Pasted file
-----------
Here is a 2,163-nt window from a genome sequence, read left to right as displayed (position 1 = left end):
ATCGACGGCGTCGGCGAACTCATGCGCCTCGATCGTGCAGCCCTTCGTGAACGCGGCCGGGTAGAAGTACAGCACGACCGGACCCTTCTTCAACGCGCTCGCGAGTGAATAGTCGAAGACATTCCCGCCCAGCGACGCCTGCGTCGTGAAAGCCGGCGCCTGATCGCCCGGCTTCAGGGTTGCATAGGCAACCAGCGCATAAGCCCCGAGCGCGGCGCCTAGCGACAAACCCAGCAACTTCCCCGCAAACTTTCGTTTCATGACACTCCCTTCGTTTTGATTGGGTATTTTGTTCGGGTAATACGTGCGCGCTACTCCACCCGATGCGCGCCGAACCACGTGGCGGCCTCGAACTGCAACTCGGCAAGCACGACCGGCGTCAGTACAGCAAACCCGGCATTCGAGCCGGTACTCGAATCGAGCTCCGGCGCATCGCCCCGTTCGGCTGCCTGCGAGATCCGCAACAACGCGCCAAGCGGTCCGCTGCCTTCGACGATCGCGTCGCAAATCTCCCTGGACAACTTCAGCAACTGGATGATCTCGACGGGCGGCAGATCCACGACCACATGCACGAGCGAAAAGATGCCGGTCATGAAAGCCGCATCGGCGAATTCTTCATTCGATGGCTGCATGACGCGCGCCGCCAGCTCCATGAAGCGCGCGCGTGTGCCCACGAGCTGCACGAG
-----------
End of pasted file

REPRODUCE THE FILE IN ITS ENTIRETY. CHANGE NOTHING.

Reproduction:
Here is a 2,163-nt window from a genome sequence, read left to right as displayed (position 1 = left end):
ATCGACGGCGTCGGCGAACTCATGCGCCTCGATCGTGCAGCCCTTCGTGAACGCGGCCGGGTAGAAGTACAGCACGACCGGACCCTTCTTCAACGCGCTCGCGAGTGAATAGTCGAAGACATTCCCGCCCAGCGACGCCTGCGTCGTGAAAGCCGGCGCCTGATCGCCCGGCTTCAGGGTTGCATAGGCAACCAGCGCATAAGCCCCGAGCGCGGCGCCTAGCGACAAACCCAGCAACTTCCCCGCAAACTTTCGTTTCATGACACTCCCTTCGTTTTGATTGGGTATTTTGTTCGGGTAATACGTGCGCGCTACTCCACCCGATGCGCGCCGAACCACGTGGCGGCCTCGAACTGCAACTCGGCAAGCACGACCGGCGTCAGTACAGCAAACCCGGCATTCGAGCCGGTACTCGAATCGAGCTCCGGCGCATCGCCCCGTTCGGCTGCCTGCGAGATCCGCAACAACGCGCCAAGCGGTCCGCTGCCTTCGACGATCGCGTCGCAAATCTCCCTGGACAACTTCAGCAACTGGATGATCTCGACGGGCGGCAGATCCACGACCACATGCACGAGCGAAAAGATGCCGGTCATGAAAGCCGCATCGGCGAATTCTTCATTCGATGGCTGCATGACGCGCGCCGCCAGCTCCATGAAGCGCGCGCGTGTGCCCACGAGCTGCACGAG